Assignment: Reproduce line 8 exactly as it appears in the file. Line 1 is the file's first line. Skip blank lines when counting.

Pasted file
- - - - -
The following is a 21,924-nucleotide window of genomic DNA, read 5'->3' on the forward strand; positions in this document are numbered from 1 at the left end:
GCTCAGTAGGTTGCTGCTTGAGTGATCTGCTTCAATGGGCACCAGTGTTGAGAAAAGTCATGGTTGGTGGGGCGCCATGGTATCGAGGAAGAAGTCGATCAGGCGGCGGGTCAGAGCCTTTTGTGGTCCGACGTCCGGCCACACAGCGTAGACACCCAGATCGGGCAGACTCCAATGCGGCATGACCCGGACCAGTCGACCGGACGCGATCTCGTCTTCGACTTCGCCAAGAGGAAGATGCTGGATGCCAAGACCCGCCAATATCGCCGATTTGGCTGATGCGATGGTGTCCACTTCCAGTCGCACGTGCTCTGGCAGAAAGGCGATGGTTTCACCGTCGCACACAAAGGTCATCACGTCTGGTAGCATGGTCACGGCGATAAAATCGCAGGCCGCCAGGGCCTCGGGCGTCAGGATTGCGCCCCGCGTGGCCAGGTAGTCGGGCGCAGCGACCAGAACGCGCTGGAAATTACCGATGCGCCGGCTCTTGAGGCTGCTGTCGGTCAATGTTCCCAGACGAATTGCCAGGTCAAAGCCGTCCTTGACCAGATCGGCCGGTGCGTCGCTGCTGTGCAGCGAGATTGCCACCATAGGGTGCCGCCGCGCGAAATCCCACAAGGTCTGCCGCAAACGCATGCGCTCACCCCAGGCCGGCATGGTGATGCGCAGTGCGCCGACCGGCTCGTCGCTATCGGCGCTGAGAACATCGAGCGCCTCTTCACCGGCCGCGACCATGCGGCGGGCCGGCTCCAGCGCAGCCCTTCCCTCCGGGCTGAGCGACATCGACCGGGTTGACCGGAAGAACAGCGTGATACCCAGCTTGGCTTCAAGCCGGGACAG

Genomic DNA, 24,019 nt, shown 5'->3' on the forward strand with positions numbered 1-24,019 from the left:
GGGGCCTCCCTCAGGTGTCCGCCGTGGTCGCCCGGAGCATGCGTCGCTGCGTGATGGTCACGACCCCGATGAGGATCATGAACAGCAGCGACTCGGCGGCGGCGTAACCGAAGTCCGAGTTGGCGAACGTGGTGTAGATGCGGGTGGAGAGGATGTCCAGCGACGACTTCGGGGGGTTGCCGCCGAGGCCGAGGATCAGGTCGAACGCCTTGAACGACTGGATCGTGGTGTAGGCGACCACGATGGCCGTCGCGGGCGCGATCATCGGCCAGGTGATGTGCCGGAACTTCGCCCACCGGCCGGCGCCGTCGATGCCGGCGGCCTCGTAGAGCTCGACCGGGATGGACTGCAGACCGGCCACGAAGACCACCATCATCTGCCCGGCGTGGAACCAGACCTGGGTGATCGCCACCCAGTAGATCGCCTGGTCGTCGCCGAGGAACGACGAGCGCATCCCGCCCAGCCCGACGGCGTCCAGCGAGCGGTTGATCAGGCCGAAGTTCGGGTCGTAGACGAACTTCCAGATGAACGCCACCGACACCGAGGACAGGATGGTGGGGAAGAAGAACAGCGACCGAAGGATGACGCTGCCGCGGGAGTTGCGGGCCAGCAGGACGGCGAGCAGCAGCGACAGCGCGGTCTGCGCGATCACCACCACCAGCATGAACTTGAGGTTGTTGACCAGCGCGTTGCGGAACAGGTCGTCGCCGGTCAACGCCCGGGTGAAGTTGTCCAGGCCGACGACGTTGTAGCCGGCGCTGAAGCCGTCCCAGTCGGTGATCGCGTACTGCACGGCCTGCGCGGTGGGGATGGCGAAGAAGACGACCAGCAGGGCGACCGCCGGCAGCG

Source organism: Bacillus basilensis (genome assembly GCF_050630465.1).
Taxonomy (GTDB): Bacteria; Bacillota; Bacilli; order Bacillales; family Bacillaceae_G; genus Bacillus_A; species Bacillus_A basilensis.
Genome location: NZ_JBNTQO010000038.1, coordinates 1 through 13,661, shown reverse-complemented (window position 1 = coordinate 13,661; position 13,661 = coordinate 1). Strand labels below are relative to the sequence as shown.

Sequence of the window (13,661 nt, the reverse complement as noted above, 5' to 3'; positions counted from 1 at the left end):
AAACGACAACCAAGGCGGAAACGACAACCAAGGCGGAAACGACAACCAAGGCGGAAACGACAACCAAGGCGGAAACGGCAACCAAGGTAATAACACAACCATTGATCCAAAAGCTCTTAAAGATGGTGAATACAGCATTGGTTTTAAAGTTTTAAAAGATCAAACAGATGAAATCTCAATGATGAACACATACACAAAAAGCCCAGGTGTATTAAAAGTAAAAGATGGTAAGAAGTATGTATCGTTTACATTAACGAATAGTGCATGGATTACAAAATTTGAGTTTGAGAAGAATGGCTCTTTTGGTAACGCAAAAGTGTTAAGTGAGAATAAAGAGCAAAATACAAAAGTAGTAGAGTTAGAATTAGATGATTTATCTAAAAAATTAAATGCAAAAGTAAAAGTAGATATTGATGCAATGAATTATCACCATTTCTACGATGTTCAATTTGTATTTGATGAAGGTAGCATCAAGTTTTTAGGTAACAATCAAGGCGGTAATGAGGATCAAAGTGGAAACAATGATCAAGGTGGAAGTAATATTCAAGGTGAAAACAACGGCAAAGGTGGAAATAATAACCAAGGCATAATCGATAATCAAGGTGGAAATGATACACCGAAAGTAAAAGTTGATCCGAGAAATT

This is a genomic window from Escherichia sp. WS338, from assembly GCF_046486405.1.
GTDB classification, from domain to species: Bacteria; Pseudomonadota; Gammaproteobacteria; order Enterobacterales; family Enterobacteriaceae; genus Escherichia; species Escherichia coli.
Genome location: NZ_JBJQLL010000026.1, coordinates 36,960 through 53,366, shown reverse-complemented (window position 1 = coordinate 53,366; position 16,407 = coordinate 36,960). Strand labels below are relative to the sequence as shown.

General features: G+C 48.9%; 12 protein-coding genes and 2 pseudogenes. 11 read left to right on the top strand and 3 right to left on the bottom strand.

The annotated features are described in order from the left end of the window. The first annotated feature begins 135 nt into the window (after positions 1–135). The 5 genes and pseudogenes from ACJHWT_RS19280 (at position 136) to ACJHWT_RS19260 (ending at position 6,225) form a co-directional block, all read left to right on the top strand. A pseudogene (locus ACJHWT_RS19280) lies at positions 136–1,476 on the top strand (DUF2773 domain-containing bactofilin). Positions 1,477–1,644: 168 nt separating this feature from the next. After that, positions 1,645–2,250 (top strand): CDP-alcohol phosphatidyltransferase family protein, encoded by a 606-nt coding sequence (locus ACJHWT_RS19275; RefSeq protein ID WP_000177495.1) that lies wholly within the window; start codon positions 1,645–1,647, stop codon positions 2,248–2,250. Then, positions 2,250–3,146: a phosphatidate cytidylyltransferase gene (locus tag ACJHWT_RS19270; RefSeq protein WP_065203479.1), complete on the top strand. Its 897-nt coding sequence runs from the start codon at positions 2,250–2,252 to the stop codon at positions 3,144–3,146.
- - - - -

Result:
Sequence of the window (13,661 nt, the reverse complement as noted above, 5' to 3'; positions counted from 1 at the left end):